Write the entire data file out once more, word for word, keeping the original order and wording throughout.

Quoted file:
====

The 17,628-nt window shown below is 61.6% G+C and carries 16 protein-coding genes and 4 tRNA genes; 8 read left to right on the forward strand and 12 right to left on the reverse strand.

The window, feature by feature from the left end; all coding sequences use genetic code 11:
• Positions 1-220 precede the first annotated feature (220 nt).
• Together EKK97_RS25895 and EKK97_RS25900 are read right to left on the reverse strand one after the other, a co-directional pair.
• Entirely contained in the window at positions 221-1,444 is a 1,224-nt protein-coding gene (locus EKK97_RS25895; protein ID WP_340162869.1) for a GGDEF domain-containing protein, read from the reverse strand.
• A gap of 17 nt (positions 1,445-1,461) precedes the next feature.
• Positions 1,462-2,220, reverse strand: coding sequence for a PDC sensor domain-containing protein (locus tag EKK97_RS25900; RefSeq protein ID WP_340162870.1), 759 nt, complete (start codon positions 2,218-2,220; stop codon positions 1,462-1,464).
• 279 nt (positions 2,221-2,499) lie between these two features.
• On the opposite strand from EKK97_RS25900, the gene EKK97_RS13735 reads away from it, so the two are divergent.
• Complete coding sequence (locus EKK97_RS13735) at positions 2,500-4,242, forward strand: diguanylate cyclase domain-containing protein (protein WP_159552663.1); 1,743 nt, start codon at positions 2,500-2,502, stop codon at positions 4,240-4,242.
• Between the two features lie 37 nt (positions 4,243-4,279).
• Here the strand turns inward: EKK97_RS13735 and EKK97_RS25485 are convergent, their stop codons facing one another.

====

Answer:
The 17,628-nt window shown below is 61.6% G+C and carries 16 protein-coding genes and 4 tRNA genes; 8 read left to right on the forward strand and 12 right to left on the reverse strand.

The window, feature by feature from the left end; all coding sequences use genetic code 11:
• Positions 1-220 precede the first annotated feature (220 nt).
• Together EKK97_RS25895 and EKK97_RS25900 are read right to left on the reverse strand one after the other, a co-directional pair.
• Entirely contained in the window at positions 221-1,444 is a 1,224-nt protein-coding gene (locus EKK97_RS25895; protein ID WP_340162869.1) for a GGDEF domain-containing protein, read from the reverse strand.
• A gap of 17 nt (positions 1,445-1,461) precedes the next feature.
• Positions 1,462-2,220, reverse strand: coding sequence for a PDC sensor domain-containing protein (locus tag EKK97_RS25900; RefSeq protein ID WP_340162870.1), 759 nt, complete (start codon positions 2,218-2,220; stop codon positions 1,462-1,464).
• 279 nt (positions 2,221-2,499) lie between these two features.
• On the opposite strand from EKK97_RS25900, the gene EKK97_RS13735 reads away from it, so the two are divergent.
• Complete coding sequence (locus EKK97_RS13735) at positions 2,500-4,242, forward strand: diguanylate cyclase domain-containing protein (protein WP_159552663.1); 1,743 nt, start codon at positions 2,500-2,502, stop codon at positions 4,240-4,242.
• Between the two features lie 37 nt (positions 4,243-4,279).
• Here the strand turns inward: EKK97_RS13735 and EKK97_RS25485 are convergent, their stop codons facing one another.